When Election Interference Fails
Connor Fairman is a research associate in the Digital and Cyberspace Policy program at the Council on Foreign Relations.
On January 11, President Tsai Ying-wen received an overwhelming 57.1 percent of the vote in Taiwan’s general election, winning her a second term. Not only did she win, but she also received the most votes ever cast for a candidate in Taiwan, and her Democratic Progressive Party (DPP) retained control of Taiwan’s legislative body. While these results are significant in their own right, they are even more noteworthy because they occurred in spite of China’s concerted effort to prevent Tsai Ying-wen and the DPP from winning. China’s interference in Taiwan’s election was multifaceted, and included paying Taiwanese media outlets to promote China’s preferred candidate, Han Kuo-yu of the Kuomintang, as well as spreading disinformation through social media platforms and launching cyberattacks to steal sensitive Taiwanese government data. These efforts largely failed for three reasons.
First, unlike in Taiwan’s 2018 election, social media platforms contained and weakened Chinese influence campaigns. Thanks to Facebook’s decision to crack down on content farms, or accounts that coordinate to spread disinformation, Chinese actors had to try other measures, such as attempting to buy pro-Taiwan Facebook pages. However, due to linguistic differences between China and Taiwan, it was immediately obvious to moderators that the people offering to buy their page were from China. These linguistic giveaways similarly undermined a trend on Instagram and Facebook, where posts by people declaring their intention to vote, pictured holding a fist at their chest, a gesture often used by Han Kuo-yu, and complaining about Taiwan’s economy featured language that seemed strange to Taiwanese readers. Twitter also closed its platform to Chinese trolls and bots by deleting and suspending over two hundred thousand accounts in the months leading up to the election.
Second, Taiwan’s government took concrete steps to combat China’s election interference campaign. Government task forces were formed to conduct investigations, and the Ministry of Foreign Affairs partnered with the United States to share expertise and information. Two weeks before the election, Taiwan’s Legislative Yuan passed the Anti-Infiltration Act, making attempts to influence elections on behalf of “overseas hostile forces” punishable with up to five years in prison and a fine of over $300,000. Prior to the election, multiple unnamed news sources admitted that China’s Taiwan Affairs Office paid them to censor themselves and run feature stories that portrayed China positively. Taiwan’s National Security Bureau also discovered that Taiwanese news outlets were sending content to Beijing for approval before publishing. The Anti-Infiltration Act provided the legal framework necessary to address these threats. The Taiwanese government also collaborated with Facebook to establish a regional elections center to counter disinformation ahead of the election. On December 13, weeks before the election, the center removed a fan page for Han Kuo-yu that had 150,000 members for violating Facebook’s community standards.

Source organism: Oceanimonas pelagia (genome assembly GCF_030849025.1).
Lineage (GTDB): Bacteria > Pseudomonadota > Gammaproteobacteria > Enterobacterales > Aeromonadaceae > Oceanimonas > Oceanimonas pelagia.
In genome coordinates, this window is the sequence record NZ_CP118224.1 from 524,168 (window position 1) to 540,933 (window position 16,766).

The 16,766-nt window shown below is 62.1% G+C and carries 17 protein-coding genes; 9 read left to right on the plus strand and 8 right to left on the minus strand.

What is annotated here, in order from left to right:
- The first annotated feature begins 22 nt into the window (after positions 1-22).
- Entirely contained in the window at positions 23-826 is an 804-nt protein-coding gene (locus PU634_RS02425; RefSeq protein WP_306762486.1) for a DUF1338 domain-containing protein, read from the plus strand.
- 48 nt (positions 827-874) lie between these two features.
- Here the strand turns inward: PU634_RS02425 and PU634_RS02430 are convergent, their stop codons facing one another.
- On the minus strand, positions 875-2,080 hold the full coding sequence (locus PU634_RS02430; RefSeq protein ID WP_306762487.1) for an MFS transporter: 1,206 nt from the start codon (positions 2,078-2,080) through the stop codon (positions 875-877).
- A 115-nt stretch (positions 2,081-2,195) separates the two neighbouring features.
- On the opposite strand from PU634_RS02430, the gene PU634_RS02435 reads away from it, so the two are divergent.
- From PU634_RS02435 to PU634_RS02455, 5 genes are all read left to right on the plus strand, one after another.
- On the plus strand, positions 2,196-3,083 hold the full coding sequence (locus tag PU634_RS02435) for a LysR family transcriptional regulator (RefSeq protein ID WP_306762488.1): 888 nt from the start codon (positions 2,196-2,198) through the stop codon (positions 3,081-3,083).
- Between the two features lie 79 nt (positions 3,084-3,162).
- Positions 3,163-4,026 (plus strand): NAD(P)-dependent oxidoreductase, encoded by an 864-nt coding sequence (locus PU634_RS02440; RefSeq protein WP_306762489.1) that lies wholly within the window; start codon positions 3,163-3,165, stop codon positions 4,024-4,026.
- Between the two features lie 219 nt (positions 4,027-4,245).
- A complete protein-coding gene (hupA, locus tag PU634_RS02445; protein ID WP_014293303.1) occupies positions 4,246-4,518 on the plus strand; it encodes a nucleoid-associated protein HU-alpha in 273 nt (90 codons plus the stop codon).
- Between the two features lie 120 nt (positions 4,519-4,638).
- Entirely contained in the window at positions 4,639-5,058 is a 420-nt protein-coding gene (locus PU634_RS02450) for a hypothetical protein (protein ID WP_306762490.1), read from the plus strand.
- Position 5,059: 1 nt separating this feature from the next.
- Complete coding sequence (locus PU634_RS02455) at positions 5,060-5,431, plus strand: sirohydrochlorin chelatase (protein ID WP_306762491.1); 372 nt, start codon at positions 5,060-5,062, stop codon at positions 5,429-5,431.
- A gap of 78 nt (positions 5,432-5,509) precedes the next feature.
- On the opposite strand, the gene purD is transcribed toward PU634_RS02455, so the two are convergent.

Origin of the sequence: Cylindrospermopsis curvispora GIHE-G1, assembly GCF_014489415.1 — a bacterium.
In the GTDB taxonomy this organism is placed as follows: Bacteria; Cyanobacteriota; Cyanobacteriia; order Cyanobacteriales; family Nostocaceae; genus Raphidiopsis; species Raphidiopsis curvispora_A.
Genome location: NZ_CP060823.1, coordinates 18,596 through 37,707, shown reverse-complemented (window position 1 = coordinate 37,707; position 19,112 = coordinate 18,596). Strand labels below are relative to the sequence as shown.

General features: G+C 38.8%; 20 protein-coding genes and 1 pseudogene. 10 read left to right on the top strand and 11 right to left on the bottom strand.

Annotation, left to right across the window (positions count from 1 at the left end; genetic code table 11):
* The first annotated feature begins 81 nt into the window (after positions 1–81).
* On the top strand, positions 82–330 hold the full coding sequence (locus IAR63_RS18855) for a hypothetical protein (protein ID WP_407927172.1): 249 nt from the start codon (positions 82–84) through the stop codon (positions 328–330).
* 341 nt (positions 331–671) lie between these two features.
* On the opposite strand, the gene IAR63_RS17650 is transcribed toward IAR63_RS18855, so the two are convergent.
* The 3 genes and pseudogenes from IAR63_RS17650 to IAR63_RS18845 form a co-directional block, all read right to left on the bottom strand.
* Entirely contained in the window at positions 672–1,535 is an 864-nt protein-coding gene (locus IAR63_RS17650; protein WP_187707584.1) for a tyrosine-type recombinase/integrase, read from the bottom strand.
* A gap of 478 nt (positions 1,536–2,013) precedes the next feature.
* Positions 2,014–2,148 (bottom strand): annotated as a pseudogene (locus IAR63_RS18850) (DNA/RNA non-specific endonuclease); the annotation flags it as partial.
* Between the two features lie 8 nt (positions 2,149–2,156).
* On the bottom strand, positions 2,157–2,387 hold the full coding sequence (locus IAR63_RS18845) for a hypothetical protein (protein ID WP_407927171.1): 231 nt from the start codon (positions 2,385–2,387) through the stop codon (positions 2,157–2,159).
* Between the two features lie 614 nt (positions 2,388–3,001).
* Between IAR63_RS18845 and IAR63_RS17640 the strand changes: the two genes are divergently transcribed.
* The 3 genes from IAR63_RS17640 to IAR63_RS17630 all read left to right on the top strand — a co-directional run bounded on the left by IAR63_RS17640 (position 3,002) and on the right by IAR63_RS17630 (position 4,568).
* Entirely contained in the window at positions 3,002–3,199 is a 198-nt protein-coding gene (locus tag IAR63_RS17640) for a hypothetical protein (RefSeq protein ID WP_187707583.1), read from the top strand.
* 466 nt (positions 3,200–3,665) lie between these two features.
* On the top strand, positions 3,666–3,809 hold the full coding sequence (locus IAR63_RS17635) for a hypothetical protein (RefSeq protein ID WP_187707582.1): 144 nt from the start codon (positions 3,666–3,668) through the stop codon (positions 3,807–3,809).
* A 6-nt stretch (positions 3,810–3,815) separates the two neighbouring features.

Finally, Taiwanese civil society effectively mobilized to combat disinformation. CoFacts, a non-profit staffed by twelve volunteers, designed a chatbot on the social media platform Line to respond to users unsure if something they saw on the platform was legitimate. Once a message is received by the chatbot, it is added to CoFacts’ database and a human volunteer fact-checks it. In the weeks leading up to the election, CoFacts’ volunteers fact-checked thousands of dubious messages. Another non-profit, Taiwan FactCheck Center, partnered with Facebook to track and fact-check viral posts. If a post turned out to be inaccurate, Facebook alerted the user. DoubleThink Labs, an organization founded by academics, monitored one million accounts on Weibo and WeChat and sorted through thousands of instances of suspected fake content daily during the weeks before the election. In addition to fact-checking, groups also focused on educating voters and held workshops on differentiating between real and fake news. These organizations influenced both large corporations and individuals at the grassroots level.
To be sure, China made a number of mistakes, and many of its attempts to interfere in Taiwan’s general election were too overt. Xinhua, for example, reported on United Front meetings in 2019 that openly discussed using the internet to spread Chinese government ideology. The suicide of Su Chi-cheng, a Taiwanese diplomat in Osaka, after Chinese news outlets falsely reported that he failed to rescue Taiwanese people during Typhoon Jebi further alarmed Taiwanese voters. But while China made mistakes that didn’t help its cause, Taiwan’s success in undermining China’s disinformation campaign was ultimately due to legal measures taken by the Taiwanese government and successful cooperation between the government, civil society, and social media platforms. This model of cooperation should inspire other countries as they prepare to hold elections in 2020.